The pair analyzed the personal portfolios of 84 Sweden-based fund managers and compared them those of non-professional peers that had similar backgrounds as the fund managers.
Among their findings...
We find no evidence that financial experts are making better investment decisions than their less financially astute peers: they do not outperform, do not diversify their risks better, and do not exhibit lower behavioral biases...Our results demonstrate that day-to-day knowledge of financial markets does not improve investment decisions....
We find that financial experts do not exhibit superior security picking ability in their own portfolios. Private investments of fund managers perform on par with investments of investors similar to them in terms of age, gender, education level, income, and wealth. Even more striking, mutual funds managers’ investments perform worse than private investments of wealthiest 1% of investors. Moreover, non-MF-related investments of managers significantly underperform their MF-related investments. This suggests that a part of overall managerial performance should be credited to access to fund’s resources.But not so fast -- the authors do insert important qualifiers as it pertains to the definition of fund managers' peers:
Our results can be best summarized in the following way: day-to-day knowledge of financial markets is of little value for investors with a high level of general intelligence – both managers and their peers are among the most educated and wealthy investors. It is plausible that marginal effect of financial expertise on investment decisions is trivial for these investors, but is of larger importance for less sophisticated individuals. Our results, nevertheless, provide important insights as they demonstrate that there are limits to the value added by financial expertise.In other words, financial literacy and a fair level of intelligence are still essential if you plan on investing on your own. You have to want to continuously learn about investing and keep up with your investments. Some people don't want to learn, and that's fine, but that group should probably outsource their investment management to professionals anyway.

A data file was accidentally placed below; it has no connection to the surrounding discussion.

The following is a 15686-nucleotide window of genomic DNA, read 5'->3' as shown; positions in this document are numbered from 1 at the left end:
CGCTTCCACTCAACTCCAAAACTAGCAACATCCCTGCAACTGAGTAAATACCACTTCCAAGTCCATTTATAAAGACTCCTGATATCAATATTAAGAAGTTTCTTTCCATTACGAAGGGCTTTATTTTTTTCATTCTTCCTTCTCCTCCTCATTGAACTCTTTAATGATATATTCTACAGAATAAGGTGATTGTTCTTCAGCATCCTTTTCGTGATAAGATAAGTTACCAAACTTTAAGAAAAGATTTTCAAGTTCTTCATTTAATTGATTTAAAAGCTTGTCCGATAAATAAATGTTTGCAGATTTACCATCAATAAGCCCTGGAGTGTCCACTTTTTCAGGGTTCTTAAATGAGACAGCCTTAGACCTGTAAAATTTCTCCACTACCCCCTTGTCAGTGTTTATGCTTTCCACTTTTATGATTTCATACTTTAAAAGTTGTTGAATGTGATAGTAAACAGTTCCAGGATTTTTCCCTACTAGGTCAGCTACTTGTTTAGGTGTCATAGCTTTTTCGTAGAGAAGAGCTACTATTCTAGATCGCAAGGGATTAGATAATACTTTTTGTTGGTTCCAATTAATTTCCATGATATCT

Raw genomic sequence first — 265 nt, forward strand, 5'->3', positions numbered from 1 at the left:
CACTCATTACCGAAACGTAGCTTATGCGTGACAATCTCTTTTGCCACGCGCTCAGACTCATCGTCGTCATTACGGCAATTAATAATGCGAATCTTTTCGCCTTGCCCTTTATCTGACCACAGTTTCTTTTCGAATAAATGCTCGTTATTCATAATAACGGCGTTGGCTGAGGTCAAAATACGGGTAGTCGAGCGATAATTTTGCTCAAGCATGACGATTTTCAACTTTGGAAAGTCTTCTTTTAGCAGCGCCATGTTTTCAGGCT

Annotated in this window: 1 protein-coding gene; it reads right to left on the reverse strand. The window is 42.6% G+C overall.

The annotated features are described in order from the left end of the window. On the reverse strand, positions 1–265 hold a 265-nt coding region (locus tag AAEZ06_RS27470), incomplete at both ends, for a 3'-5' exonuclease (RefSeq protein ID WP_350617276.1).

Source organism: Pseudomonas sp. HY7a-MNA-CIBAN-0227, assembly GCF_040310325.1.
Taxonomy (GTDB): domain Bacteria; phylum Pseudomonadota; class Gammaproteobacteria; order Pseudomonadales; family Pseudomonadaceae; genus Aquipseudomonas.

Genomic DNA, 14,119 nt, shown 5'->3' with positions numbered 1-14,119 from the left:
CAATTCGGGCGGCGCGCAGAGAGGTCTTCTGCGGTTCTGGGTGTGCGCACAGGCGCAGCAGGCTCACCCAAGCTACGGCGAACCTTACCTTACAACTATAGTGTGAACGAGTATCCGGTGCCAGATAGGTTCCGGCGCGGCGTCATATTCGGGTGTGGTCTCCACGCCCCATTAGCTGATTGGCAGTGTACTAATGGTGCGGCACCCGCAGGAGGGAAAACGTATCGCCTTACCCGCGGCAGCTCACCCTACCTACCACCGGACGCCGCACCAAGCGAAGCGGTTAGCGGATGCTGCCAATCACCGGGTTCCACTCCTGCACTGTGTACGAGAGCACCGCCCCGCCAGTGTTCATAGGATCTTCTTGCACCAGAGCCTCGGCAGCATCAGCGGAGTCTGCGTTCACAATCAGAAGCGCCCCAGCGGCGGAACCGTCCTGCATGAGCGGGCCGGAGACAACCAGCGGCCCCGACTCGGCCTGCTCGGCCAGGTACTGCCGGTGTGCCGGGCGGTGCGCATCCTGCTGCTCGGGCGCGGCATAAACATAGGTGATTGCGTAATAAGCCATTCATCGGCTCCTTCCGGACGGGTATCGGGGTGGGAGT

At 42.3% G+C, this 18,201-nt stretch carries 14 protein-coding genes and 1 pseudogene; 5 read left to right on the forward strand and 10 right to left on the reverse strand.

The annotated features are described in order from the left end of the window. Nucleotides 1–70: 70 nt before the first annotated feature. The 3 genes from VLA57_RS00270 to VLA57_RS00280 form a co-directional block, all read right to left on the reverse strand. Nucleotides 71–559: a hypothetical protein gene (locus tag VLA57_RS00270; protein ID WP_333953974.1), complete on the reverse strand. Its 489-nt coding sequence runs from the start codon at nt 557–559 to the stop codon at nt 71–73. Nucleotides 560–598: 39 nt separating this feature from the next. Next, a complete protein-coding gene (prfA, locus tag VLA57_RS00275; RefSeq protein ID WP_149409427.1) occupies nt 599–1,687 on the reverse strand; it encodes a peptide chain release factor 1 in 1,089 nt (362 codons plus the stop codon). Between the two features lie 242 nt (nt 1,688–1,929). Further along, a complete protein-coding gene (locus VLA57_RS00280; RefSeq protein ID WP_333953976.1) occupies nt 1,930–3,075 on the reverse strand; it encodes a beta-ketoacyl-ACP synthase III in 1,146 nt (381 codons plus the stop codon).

Assuming that we have the requisite intelligence, knowledge, and motivation to manage our own investments, however, this study is indeed encouraging to individual investors.
If I've learned one thing in my investment career, it's this: superior investing results require superior decision-making skills. You can have access to all the information in the world, but at the end of the day the information isn't worth much if you're not using it to make better decisions. Great analysts don't necessarily make for great investors, and vice versa. Great analysts are great information gatherers and interpreters; great investors are great decision-makers.
After you've established a good foundation of investing knowledge, the next step is to understand investing psychology, behavioral finance, and risk. In fact, I've learned more about making smart investment decisions from these three books as I have in all the accounting and financial theory books I've read.
- More Than You Know by Michael Mauboussin
- The Most Important Thing by Howard Marks
- Against the Gods by Peter Bernstein
If you haven't read one or any of these, I can't recommend them enough. I find myself re-reading them again and again to let the lessons sink in.
The better you understand yourself -- what's behind your decision-making process, what triggers emotions, and the lessons learned from previous mistakes -- the better investor you'll be. I do believe that the non-financial professional with street smarts, self-awareness, and a solid financial foundation can achieve excellent long term returns.
Have a great weekend!
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